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Epidural/Echo/Coagulation

Intraoperative transoesophageal echocardiography in a case of pulmonary arteriovenous malformation: 051

Silva, F.; Morais, S.; Granate, M.; Cruz, J.; Caldeira, J.

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European Journal of Anaesthesiology: June 2004 - Volume 21 - Issue - p 30

Case report: A 44-year-old woman was admitted for surgical correction of a pulmonary arteriovenous malformation (PAVM).

This patient had a previous history of cerebral ischaemic attacks resulting in right hemiparesis and seizures. A misdiagnosis of patent foramen ovale was made and the patient was submitted to surgery. However, no patent foramen ovale was found. She was then submitted to further investigations.

As the chest X-ray demonstrated an opacity in the right lower lung field and the patient had a low arterial saturation, a PAVM was highly suspected and confirmed by computed tomography.

A pulmonary angiogram was also performed and according to the report, revealed an enlarged right pulmonary artery feeding a large fistula (aneurysmal sac 23 × 24 mm), which directly drained to the left atrium through a large anomalous communication, 18 mm in diameter. The fraction of the cardiac output that shunted from right-to-left was estimated to be 50%.

The patient underwent a right lateral thoracotomy with selective one lung ventilation. Intraoperative transoesophageal echocardiography (TOE) was used. With TOE no abnormal conduit could be found entering the left atrium. However, a large right lower pulmonary vein was seen, with turbulent flow on colour Doppler and increased flow velocity on pulsed wave Doppler.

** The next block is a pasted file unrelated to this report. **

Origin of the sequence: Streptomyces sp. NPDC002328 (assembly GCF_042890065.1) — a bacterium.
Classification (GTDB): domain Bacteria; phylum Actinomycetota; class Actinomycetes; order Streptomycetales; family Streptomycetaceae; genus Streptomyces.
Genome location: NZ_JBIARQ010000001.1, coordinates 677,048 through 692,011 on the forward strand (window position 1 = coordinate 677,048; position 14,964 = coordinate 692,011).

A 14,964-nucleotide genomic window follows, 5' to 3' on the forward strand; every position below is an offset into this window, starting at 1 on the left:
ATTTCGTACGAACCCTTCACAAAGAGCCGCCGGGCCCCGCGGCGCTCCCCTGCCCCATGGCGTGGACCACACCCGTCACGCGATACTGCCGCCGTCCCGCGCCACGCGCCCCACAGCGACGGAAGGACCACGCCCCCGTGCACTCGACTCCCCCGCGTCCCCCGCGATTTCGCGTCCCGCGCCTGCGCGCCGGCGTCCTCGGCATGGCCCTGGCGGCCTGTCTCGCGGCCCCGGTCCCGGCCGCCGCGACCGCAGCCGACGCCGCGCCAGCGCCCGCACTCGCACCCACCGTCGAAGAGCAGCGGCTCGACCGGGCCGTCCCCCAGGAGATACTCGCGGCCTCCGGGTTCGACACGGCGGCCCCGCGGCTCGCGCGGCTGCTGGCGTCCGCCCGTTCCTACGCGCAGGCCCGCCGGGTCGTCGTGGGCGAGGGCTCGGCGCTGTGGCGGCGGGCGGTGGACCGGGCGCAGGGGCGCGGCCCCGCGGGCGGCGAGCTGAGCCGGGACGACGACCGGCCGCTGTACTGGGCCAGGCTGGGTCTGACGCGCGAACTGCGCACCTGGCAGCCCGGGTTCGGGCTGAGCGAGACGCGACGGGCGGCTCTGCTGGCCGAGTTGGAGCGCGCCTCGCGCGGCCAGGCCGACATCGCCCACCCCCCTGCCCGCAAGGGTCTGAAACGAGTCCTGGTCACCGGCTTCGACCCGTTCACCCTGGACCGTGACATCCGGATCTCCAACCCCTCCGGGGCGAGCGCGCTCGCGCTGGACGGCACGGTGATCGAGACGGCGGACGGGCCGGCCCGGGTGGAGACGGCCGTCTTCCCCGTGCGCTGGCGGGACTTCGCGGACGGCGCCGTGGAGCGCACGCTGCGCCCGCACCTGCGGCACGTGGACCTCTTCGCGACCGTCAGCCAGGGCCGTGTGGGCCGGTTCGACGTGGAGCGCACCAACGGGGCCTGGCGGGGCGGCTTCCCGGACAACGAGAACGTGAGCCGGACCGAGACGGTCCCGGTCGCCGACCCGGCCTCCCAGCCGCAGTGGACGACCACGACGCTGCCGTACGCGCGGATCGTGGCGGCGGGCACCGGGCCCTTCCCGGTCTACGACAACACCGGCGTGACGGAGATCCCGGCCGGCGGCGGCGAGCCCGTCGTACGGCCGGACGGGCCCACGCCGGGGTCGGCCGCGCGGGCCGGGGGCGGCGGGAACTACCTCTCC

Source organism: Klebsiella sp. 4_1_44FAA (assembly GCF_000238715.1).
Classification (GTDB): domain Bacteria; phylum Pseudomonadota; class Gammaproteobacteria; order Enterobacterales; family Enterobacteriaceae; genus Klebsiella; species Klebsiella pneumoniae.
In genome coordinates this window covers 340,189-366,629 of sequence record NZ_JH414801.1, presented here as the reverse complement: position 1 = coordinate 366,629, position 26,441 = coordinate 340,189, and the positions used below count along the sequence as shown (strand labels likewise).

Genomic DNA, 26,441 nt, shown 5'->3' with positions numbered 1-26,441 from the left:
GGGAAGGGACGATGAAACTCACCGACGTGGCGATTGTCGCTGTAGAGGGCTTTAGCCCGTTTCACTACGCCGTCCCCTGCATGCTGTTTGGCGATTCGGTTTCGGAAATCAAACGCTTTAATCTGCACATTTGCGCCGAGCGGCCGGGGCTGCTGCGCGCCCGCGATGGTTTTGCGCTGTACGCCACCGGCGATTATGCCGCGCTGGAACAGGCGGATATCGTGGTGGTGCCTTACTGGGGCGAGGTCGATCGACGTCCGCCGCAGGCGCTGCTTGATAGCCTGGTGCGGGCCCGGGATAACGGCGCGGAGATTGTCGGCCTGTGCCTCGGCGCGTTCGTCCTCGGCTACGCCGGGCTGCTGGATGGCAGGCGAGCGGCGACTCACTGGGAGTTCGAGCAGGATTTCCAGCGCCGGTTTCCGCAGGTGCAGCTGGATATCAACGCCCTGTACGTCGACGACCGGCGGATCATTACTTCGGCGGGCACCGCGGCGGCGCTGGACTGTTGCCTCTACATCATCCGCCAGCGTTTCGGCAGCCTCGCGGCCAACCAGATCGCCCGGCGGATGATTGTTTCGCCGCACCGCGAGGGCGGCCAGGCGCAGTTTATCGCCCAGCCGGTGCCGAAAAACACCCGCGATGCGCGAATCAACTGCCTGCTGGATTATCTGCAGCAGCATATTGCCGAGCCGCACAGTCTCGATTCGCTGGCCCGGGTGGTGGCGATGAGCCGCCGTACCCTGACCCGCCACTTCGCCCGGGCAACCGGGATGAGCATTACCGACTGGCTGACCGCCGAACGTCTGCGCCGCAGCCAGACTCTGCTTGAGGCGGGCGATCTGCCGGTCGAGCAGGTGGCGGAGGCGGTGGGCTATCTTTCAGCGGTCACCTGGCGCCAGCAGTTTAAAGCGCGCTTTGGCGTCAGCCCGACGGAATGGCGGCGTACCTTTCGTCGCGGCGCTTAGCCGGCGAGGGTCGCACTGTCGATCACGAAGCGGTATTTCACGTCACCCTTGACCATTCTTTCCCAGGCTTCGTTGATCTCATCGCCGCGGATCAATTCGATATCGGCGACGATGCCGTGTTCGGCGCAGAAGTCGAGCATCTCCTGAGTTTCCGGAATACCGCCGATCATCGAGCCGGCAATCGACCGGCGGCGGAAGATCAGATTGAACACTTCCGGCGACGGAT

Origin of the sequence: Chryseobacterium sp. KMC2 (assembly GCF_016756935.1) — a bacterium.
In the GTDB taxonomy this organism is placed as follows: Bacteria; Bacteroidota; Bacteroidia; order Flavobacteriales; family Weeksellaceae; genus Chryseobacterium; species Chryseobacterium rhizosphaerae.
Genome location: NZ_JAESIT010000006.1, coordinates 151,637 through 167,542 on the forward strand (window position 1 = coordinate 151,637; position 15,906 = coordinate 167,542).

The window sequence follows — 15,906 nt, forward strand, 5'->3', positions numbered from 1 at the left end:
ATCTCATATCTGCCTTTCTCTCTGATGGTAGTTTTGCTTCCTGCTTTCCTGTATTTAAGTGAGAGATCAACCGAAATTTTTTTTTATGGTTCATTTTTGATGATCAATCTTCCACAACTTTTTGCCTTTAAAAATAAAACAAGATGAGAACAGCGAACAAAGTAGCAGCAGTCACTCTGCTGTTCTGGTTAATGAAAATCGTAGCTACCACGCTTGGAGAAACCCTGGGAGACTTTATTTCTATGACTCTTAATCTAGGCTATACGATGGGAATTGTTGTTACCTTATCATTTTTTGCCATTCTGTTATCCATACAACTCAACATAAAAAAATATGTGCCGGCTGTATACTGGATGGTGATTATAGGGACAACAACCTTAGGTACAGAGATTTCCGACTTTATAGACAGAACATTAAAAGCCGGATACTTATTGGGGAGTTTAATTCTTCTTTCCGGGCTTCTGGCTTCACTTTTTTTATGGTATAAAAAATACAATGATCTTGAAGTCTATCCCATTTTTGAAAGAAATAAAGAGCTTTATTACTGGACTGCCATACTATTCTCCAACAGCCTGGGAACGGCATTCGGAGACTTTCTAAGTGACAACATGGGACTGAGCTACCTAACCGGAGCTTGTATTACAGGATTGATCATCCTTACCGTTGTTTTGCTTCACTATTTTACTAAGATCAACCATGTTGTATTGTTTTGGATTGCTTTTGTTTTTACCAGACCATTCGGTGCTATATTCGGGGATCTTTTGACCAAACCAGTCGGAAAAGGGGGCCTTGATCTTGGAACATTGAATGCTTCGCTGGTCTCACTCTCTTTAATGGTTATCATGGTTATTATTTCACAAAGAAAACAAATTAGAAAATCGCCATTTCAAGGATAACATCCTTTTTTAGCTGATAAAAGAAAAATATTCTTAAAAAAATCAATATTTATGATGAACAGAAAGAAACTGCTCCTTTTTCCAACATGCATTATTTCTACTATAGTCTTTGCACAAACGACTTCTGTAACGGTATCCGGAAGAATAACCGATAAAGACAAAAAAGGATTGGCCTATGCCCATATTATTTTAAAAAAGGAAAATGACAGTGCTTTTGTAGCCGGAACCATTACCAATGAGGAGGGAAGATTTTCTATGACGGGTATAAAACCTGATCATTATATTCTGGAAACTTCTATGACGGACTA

The central localization of the PAVM made the surgical exploration difficult. The surgeon was not able to find any anomalous vessel directly connecting the fistula to the left atrium. Isolation and clamping of the feeding arteries (arising from the lower lobe branch of the right pulmonary artery) resulted in a minimal blood flow in the right lower pulmonary vein visualized by TOE. The same result was obtained with clamping of what seemed to be the efferent vessel of the PAVM.

The afferent arteries and the right lower pulmonary vein were ligated and a lower lobectomy performed.

TOE has been described as a useful tool in diagnosis of PAVM [1]. In this case report the intraoperative use of TOE proved useful, helping the surgeon to clarify the vascular anatomy of the PAVM, namely its drainage through a pulmonary vein.

Reference:

1 Chessa M, Drago M, Krantunkov P, et al. Differential diagnosis between patent foramen ovale and pulmonary arteriovenous fistula in two patients with previous cryptogenic stroke caused by presumed paradoxical embolism. J Am Soc Echocardiogr 2002; 15: 845-846.
© 2004 European Society of Anaesthesiology